The poetic and slightly esoteric work of Norihiko Terayama won us over as fans many years ago. In a day and age when designers are largely subject to the corporate stronghold – designing watches or earphones – there is something admirable about Terayama’s arbitrariness.
Recently unveiled on his website, Terayama’s latest work is Awaglass, an apparent play on the word hourglass. But his work is not just a pun. It’s an in-depth examination of time and its passage via the simple swap of sand for bubbles (awa in Japanese). Whether Awaglass will be turned into a commercial product or remain a pious twinkle in the designer’s portfolio, has yet to be seen. But what is clear is that Terayama remains true to his design philosophy.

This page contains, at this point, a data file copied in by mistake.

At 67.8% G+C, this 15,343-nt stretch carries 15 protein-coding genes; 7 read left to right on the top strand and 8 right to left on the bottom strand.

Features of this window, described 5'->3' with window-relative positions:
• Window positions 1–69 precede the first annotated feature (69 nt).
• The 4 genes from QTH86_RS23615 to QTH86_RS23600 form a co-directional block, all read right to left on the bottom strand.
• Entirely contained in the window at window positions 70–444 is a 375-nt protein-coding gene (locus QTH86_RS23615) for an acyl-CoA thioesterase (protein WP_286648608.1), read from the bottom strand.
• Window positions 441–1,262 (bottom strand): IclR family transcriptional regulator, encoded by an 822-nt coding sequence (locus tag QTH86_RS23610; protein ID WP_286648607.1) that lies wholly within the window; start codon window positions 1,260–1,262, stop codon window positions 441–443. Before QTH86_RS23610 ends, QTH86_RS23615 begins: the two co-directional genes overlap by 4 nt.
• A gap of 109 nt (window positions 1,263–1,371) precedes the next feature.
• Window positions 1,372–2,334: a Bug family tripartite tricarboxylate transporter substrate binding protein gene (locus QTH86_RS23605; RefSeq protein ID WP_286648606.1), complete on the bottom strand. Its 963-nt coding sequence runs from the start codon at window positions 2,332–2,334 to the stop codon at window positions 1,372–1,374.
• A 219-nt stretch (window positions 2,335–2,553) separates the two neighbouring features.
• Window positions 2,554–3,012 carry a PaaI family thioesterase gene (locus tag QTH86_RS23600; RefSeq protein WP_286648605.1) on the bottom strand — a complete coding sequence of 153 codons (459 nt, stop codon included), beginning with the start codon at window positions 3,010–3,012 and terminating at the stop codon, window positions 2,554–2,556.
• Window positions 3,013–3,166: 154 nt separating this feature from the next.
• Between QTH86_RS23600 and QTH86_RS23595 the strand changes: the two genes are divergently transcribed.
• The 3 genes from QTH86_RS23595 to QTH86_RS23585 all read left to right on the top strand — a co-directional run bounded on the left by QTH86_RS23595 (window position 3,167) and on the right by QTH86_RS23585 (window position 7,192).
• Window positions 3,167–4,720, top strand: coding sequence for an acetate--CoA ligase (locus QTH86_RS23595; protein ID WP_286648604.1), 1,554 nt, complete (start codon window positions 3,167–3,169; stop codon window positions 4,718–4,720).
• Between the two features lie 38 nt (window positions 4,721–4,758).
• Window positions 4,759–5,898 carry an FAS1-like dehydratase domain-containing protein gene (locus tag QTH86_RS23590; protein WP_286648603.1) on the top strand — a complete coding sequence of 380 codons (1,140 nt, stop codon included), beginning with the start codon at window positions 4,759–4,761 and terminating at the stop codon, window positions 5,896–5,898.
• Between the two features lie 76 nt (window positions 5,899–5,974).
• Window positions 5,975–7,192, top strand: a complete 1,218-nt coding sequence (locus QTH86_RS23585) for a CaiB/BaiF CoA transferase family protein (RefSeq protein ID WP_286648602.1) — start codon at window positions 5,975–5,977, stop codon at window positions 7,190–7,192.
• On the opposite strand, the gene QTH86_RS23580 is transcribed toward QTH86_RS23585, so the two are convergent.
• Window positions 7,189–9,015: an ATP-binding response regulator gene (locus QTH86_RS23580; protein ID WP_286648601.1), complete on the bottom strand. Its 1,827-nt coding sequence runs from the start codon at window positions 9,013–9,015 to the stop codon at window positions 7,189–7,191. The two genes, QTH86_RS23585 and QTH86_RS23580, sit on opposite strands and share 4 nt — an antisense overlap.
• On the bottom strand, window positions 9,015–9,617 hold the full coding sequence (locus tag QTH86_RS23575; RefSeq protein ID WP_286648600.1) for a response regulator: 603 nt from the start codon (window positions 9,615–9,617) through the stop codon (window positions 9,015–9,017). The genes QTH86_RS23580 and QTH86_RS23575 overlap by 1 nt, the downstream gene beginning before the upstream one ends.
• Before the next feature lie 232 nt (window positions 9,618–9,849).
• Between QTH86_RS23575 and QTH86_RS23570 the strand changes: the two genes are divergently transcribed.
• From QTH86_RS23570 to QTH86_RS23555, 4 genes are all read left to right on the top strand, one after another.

Take, for example, 2 works we have featured in the past: f,l,o,w,e,r,s ruler (top) and floating flower (bottom). Both are poetic, intrinsically beautiful and stem from a je-ne-sais-quoi quality – interestingness, basically, as defined by Terayama. And yet they both seem to contradict one of the cardinal objectives of industrial design, which is to optimize the function and appearance of a product for the benefit of the user (obviously he has the appearance part covered). I suppose it simply reinforces the detrimental effect of trying to categorize designers as Terayama clearly walks a thin line between industrial design and fine art.